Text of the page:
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Hi all,
I am working on a project where I am trying to calculate gpm from each building(SFR, Condo, Restaurant, Hotel, Bar etc) and convert to cfs to size the sewer lateral for each building and sewer main lines on proposed onsite streets to finally calculate total sewer flow rate from the project to a proposed lift station. I have received DFUs for each building from the Architect. I am having hard time calculating gpm for each building from the given DFUs. When I look up the plumbing code, I see 1 DFU = 7.5 gpm and this seems very excessive. I have also seen 1 DFU = 1 gpm or 0.5 gpm in my online research.
I have seen the earlier posts, I have not gotten a simple answer for this. I am not concerned about internal plumbing lines, and their sizes but rather the sewer lateral that connects the buildings to main lines.
This project is big and my total DFU count is 5,275 and I would like to make sure I am calculating the numbers correctly so I don't oversize the sewer infrastructure.
I am used to applying a sewer generation factor for each land use an calculate the gpm/gpd/mgd/cfs for the project, but this is my first time dealing with calculating flow based on DFUs.

Any help here is appreciated. Thanks.



All the plumbing codes I have seen over the past 40 years show a non-linear relationship between the number of fixture units (both WSFUs and DFUs) and peak flow (Qp), so neither 1 DFU = 7.5 gpm or 1 DFU = 0.5 or 1.0 gpm is correct. Because the relationship is non-linear (which I will discuss more below) the sum of the buildings' peak flows does not equal the peak flow for the entire development.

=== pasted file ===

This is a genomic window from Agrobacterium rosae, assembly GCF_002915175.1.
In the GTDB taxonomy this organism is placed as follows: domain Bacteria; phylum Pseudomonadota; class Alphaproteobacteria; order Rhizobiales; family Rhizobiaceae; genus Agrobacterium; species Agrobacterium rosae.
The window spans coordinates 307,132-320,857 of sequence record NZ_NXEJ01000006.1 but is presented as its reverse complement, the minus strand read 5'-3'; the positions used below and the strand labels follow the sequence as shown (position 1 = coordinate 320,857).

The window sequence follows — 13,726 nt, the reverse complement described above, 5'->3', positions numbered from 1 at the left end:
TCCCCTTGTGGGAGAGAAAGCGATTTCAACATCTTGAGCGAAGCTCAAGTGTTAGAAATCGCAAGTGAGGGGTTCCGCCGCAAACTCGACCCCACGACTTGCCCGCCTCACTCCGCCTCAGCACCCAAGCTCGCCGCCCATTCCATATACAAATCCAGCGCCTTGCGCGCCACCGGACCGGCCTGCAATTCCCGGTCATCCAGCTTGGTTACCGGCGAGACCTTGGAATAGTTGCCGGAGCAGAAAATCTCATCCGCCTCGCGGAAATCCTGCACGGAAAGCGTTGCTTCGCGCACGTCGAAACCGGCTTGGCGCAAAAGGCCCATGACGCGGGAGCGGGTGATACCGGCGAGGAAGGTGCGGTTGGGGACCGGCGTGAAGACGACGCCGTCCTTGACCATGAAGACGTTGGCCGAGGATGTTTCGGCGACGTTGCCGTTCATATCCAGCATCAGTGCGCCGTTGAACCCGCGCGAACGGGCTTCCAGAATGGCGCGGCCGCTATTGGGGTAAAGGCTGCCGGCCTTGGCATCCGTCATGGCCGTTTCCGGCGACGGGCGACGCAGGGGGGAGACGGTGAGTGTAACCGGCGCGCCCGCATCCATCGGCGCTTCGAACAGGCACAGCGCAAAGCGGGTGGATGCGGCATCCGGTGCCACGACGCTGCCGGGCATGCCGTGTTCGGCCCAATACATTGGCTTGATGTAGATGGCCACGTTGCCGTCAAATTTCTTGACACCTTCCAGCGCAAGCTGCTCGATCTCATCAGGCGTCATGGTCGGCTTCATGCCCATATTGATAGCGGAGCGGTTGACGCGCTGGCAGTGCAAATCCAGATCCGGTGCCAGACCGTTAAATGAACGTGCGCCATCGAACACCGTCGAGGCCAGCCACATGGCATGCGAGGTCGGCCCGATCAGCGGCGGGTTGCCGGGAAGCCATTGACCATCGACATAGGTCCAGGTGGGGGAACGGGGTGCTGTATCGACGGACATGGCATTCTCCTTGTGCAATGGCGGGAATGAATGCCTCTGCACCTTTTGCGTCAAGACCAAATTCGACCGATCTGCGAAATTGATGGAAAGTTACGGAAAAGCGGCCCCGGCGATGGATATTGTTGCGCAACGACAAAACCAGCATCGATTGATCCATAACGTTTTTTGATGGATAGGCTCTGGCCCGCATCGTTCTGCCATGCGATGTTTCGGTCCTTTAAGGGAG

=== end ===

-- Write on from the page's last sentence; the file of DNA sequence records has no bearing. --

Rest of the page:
I don't have a plumbing code handy, just some notes and a few copied pages in a binder, but I think the WSFU-Qp and DFU-Qp relationships are the same mathematically, it's just that buildings almost always have different WSFU and DFU counts, so their peak water and sewer flows are different. I hope someone else can verify or correct this point. I mostly work with water, so my binder is skewed that way.

Also, below 1,000 WSFUs (and DFUs???), it matters whether the lavatories use flush valves or flush tanks, with flush valves having higher peak flows. BTW, from here-on-out, I will mostly discuss WSFUs, with the assumption that the same thing or something very similar also holds true for DFUs

The recent plumbing codes I am familiar with all use a graph to show the WSFU-Qp relationship up to 5,000 WSFUs. Fortunately, the 1979 ICBO Plumbing Code has a matching table for this relationship and this makes curve fitting much easier. For the data in the table from 1,000 WSFUs to 5,000 WSFUs, I derived the following regression curve: Qp = 2.106 * WSFUs^0.6638, with r = 0.99967. I came up with this curve years ago for the first project I worked on that had more than 5,000 WSFUs (a 5,000-bed state prison). This curve allowed me to extrapolate well beyond 5,000 WSFUs as well as interpolate between 1,000 and 5,000 WSFUs.

The way to use the WSFU/DFU-Qp relationship is to first determine Qp for each building from its fixture unit counts, then size that building's water and sewer services accordingly. For the sewer system and for a stick-type water system, size each pipe based on the numbers of WSFUs and DFUs that are upstream. For a loop water system, I prorate the total peak water demand based on the WSFUs per building.

So, let's say you have four buildings, upstream to downstream, with the following fixture unit counts: